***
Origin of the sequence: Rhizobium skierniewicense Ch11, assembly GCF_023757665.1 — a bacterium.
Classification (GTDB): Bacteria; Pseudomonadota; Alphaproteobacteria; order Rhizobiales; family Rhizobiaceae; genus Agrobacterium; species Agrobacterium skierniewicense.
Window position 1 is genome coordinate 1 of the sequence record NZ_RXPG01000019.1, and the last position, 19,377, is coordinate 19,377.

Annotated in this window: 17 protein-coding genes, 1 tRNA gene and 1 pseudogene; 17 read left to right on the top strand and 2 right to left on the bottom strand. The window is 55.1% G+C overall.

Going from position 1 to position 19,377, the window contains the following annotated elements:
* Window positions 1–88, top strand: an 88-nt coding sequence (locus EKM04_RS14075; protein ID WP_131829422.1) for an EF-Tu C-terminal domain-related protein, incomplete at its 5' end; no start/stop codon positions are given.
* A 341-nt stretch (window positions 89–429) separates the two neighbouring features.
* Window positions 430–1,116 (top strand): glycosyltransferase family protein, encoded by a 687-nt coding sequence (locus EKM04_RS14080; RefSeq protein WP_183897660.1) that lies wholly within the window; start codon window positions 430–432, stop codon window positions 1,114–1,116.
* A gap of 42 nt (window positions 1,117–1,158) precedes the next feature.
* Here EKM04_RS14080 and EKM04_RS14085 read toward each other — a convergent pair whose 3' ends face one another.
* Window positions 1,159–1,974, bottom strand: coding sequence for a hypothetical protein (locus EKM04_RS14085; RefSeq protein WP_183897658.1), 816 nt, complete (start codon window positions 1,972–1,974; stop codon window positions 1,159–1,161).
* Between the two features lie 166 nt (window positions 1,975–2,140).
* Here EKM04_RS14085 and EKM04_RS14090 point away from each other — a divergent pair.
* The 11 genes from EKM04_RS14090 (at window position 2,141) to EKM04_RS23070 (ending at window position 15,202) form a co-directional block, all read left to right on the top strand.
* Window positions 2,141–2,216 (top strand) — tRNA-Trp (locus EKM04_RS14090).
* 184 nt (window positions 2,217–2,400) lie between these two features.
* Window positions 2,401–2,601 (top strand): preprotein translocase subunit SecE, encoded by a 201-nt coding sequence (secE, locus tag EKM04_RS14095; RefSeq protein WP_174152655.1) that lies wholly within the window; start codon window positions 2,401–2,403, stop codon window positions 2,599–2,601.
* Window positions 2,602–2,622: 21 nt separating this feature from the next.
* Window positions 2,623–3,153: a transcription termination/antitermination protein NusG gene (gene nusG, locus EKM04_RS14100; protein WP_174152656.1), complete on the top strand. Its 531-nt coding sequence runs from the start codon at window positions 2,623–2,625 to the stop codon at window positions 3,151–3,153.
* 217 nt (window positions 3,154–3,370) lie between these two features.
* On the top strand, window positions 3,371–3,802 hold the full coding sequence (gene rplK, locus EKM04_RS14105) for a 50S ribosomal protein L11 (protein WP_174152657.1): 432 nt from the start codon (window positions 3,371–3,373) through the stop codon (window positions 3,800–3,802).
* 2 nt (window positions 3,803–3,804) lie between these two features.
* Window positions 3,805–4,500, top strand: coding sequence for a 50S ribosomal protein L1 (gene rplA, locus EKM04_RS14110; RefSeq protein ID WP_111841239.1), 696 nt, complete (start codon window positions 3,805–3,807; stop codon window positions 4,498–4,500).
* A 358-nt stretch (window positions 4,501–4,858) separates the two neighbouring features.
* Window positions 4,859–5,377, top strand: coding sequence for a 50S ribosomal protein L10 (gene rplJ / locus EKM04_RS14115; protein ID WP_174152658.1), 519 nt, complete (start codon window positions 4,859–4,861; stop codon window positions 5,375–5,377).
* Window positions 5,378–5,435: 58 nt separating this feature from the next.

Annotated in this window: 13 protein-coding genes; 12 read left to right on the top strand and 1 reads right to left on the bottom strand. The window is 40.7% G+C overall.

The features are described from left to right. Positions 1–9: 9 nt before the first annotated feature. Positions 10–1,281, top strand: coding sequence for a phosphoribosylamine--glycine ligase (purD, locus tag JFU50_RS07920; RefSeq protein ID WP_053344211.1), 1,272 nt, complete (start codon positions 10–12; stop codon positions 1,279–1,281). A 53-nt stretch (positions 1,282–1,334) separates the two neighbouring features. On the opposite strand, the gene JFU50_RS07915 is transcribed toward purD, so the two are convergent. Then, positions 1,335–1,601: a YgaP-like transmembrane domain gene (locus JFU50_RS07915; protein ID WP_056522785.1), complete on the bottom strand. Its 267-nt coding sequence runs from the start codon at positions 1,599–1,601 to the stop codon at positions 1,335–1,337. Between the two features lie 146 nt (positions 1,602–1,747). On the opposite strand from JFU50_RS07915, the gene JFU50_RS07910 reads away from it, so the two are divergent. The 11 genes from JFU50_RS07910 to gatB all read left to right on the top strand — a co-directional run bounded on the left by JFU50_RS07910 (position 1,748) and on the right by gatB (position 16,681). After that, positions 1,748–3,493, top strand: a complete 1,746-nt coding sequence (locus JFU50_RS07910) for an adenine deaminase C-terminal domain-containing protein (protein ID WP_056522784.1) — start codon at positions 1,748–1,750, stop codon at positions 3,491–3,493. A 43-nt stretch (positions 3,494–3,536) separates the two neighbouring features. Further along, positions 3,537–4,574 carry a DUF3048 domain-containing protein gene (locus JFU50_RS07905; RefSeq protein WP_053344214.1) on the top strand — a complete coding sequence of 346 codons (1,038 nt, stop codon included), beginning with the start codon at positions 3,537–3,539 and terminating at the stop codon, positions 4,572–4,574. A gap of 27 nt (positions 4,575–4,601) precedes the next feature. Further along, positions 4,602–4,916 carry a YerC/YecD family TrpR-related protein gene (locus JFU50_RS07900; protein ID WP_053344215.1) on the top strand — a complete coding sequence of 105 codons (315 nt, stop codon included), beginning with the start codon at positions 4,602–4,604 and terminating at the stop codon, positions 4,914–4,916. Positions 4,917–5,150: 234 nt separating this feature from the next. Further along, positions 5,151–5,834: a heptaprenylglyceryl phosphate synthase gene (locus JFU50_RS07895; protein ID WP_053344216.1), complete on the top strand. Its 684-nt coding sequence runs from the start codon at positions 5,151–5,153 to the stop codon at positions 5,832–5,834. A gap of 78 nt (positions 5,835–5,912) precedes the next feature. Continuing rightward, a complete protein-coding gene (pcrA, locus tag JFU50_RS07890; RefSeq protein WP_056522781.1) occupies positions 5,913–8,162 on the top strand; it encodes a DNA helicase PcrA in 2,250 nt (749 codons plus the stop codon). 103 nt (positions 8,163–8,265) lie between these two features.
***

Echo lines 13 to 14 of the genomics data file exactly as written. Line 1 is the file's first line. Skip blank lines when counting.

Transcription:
* Here EKM04_RS14085 and EKM04_RS14090 point away from each other — a divergent pair.
* The 11 genes from EKM04_RS14090 (at window position 2,141) to EKM04_RS23070 (ending at window position 15,202) form a co-directional block, all read left to right on the top strand.